Keller MS, Coln CE, Garza JJ, Sartorelli KH, Green MC, Weber TR: Functional outcome of nonoperative managed renal injuries in children. J Trauma. 2004, 57: 108-110. 10.1097/01.TA.0000133627.75366.CA.
Delarue A, Merrot T, Alessandrini P, Guys JM: Major renal injuries in children: the real incidence of kidney loss. J Pediatr Surg. 2002, 37: 1446-1450. 10.1053/jpsu.2002.35409.
Moog R, Becmeur F, Dutson E, Chevalier-Kauffmann I, Sauvage P, Brunot B: Functional evaluation by quantitative dimercaptosuccinic scintigraphy after kidney trauma in children. J Urol. 2003, 69: 641-644.
Tasian GE, Aaronson DS, McAninch JW: Evaluation of renal function after major renal injury: correlation with the American Association for the Surgery of Trauma Injury Scale. J Urol. 2010, 183: 196-200. 10.1016/j.juro.2009.08.149.
Fiard G, Rambeaud JJ, Descotes JL, Boillot B, Terrier N, Thuillier C, Chodez M, Skowron O, Berod AA, Arnoux V, Long JA: Long-Term Renal Function Assessment With Dimercapto-Succinic Acid Scintigraphy After Conservative Treatment of Major Renal Trauma. J Urol. 2012, 187: 1306-1309. 10.1016/j.juro.2011.11.103.
Durand E, Prigent A: Can dimercaptosuccinic acid renal scintigraphy be used to assess global renal function?. Eur J Nucl Medi. 2000, 27: 727-730. 10.1007/s002590050569.
Carini M, Selli C, Carini M, Selli C, Trippitelli A, Rosi P, Turini D: Surgical treatment of renovascular hypertension secondary to renal trauma. J Urol. 1981, 126: 101-104.
Meyer A, Rainfray M, Lacombe M: Delayed hypertension after blunt renal trauma. Am J Nephrol. 1988, 8: 108-111. 10.1159/000167567.
Montgomery RC, Richardson JD, Harty JI: Posttraumatic renovascular hypertension after occult renal injury. J Trauma. 1998, 45: 106-110. 10.1097/00005373-199807000-00023.
Monstrey SJ, Beerthuizen GI, Vander Werken C, Debruyne FML, Goris RJA: Renal trauma and hypertension. J Trauma. 1989, 29: 65-70. 10.1097/00005373-198901000-00013.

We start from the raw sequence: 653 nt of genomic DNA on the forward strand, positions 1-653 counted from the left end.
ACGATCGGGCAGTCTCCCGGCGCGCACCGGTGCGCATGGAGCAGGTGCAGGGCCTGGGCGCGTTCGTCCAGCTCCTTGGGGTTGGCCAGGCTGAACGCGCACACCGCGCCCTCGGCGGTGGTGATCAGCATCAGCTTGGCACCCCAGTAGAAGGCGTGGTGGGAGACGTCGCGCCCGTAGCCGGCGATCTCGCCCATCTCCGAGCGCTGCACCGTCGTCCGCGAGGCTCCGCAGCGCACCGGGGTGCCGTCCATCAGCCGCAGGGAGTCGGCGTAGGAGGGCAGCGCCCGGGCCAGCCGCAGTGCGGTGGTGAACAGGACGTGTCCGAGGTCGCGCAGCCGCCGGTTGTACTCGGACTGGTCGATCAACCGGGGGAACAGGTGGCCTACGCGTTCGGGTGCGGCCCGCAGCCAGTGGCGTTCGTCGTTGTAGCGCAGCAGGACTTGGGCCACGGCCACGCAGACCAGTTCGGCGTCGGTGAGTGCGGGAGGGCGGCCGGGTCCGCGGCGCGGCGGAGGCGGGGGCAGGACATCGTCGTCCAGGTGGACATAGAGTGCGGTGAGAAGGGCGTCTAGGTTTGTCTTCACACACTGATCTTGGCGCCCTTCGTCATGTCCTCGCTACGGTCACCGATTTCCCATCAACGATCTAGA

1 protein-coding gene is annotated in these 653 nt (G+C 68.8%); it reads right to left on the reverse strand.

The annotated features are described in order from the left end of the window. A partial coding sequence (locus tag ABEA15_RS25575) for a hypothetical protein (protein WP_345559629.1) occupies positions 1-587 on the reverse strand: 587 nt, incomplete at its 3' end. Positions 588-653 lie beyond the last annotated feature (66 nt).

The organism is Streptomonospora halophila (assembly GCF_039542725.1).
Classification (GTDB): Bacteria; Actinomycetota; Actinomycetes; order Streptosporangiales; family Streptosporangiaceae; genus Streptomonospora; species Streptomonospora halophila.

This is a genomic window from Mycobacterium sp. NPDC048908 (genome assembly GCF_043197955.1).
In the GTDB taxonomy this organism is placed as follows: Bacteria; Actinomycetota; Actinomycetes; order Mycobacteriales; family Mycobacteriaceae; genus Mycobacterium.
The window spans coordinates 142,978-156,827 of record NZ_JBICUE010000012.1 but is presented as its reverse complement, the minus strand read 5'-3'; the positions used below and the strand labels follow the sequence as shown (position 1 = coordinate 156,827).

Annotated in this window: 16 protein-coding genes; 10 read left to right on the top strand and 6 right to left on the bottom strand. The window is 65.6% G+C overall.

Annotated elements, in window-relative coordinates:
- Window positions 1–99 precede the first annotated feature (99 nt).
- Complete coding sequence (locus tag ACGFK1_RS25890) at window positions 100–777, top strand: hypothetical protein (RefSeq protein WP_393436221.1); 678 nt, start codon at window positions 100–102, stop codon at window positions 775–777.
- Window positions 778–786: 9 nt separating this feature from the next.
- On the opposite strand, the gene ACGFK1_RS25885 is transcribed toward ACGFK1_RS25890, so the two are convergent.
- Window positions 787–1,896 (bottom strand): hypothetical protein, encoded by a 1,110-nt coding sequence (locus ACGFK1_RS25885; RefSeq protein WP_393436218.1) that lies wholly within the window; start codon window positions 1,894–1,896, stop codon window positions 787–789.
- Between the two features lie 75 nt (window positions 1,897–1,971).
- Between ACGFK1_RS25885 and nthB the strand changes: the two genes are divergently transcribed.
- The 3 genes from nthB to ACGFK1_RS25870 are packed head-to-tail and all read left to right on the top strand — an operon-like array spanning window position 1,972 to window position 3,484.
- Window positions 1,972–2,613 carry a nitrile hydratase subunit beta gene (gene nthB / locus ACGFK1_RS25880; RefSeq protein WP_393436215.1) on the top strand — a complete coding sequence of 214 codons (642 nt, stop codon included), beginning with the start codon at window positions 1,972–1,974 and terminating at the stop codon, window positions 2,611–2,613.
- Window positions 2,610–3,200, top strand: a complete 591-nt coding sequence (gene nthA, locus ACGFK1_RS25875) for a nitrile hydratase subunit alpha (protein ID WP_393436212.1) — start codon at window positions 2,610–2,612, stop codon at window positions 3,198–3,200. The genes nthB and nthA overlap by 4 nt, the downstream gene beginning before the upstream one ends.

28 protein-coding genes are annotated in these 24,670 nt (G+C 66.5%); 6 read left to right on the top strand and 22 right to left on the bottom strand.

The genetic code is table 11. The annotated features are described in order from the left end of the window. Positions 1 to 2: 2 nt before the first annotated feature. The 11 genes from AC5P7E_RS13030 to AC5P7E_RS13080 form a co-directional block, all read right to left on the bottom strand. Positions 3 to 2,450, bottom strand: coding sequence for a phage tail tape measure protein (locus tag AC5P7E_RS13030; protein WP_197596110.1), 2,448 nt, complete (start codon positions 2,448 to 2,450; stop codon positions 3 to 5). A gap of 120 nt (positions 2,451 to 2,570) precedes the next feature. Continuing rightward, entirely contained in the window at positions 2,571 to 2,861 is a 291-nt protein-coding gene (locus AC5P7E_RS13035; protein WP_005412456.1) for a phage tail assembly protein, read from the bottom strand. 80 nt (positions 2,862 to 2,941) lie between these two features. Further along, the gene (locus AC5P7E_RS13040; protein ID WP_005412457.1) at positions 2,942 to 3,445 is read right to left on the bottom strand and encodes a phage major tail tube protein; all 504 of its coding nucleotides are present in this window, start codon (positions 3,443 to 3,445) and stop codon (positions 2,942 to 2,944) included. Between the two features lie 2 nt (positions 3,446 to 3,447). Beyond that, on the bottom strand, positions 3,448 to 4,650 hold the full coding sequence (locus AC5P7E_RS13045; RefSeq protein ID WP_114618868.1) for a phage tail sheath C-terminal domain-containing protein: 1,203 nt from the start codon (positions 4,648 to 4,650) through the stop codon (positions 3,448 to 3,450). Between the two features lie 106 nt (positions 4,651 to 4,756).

Chedid A, Le Coz S, Rossignol P, Bobrie G, Herpin D, Plouin PF: Blunt renal trauma-induced Hypertension: prevalence, presentation, and outcome. AJH. 2006, 19: 500-504.
Thorsson O, Bjuvang A, Granerus G: Advantages of standardized criteria for the interpretation of angiotensin-converting enzyme inhibition renography. Nuc Med Com. 2009, 30: 449-454. 10.1097/MNM.0b013e328329fdd7.
Kallistratos MS, Giannakopoulos A, German V, Manolis AJ: Diagnostic Modalities of the most common forms of secundar hypertension. Hel J Cardiol. 2010, 51: 518-529.
Leppaniemi A, Lamminen A, Tervahartiala P: Comparison of high-field magnetic resonance imaging with computed tomography in the evaluation of blunt renal trauma. J Trauma. 1995, 38: 420-427. 10.1097/00005373-199503000-00025.
Pedersen EB: New tools in diagnosing renal artery stenosis. Kidney Int. 2000, 57: 2657-2677. 10.1046/j.1523-1755.2000.00128.x.
Grenier N, Basseau F, Ries M: Functional MRI of the kidney. Abdom Imaging. 2003, 28: 164-175. 10.1007/s00261-001-0183-8.
Grenier N, Hauger O, Cimpean A, Pérot V: Update of renal imaging. Semin Nucl Med. 2006, 36: 3-15. 10.1053/j.semnuclmed.2005.08.001.
Toutouzas KG, Karaiskakis M, Kaminski A, Velmahos GC: Nonoperative management of blunt renal trauma: a prospective study. Am Surg. 2002, 68: 1097-1103.
Mattheus LA, Spirnak JP: The nonoperative approach to major blunt renal trauma. Semin Urol. 1995, 23: 77-82.